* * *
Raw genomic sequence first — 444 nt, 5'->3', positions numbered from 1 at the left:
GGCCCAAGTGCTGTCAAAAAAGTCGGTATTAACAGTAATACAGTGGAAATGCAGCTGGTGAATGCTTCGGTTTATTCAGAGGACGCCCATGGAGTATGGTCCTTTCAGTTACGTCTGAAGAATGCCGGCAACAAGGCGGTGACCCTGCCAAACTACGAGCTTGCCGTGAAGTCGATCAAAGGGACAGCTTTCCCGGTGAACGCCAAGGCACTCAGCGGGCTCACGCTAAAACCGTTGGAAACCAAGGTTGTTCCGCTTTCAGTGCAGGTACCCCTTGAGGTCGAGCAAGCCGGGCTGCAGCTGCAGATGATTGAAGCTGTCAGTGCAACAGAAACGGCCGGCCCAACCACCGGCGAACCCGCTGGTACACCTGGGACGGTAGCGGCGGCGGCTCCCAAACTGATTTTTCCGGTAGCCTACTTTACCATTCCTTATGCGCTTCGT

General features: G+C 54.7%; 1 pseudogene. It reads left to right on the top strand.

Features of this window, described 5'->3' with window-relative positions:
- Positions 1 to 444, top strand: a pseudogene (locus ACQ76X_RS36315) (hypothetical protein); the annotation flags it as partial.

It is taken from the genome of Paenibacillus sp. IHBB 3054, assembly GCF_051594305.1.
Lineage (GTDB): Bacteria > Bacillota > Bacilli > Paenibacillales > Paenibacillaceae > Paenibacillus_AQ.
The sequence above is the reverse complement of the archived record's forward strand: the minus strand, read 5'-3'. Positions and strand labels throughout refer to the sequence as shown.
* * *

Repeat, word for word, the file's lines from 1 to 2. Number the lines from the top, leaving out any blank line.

Raw genomic sequence first — 444 nt, 5'->3', positions numbered from 1 at the left:
GGCCCAAGTGCTGTCAAAAAAGTCGGTATTAACAGTAATACAGTGGAAATGCAGCTGGTGAATGCTTCGGTTTATTCAGAGGACGCCCATGGAGTATGGTCCTTTCAGTTACGTCTGAAGAATGCCGGCAACAAGGCGGTGACCCTGCCAAACTACGAGCTTGCCGTGAAGTCGATCAAAGGGACAGCTTTCCCGGTGAACGCCAAGGCACTCAGCGGGCTCACGCTAAAACCGTTGGAAACCAAGGTTGTTCCGCTTTCAGTGCAGGTACCCCTTGAGGTCGAGCAAGCCGGGCTGCAGCTGCAGATGATTGAAGCTGTCAGTGCAACAGAAACGGCCGGCCCAACCACCGGCGAACCCGCTGGTACACCTGGGACGGTAGCGGCGGCGGCTCCCAAACTGATTTTTCCGGTAGCCTACTTTACCATTCCTTATGCGCTTCGT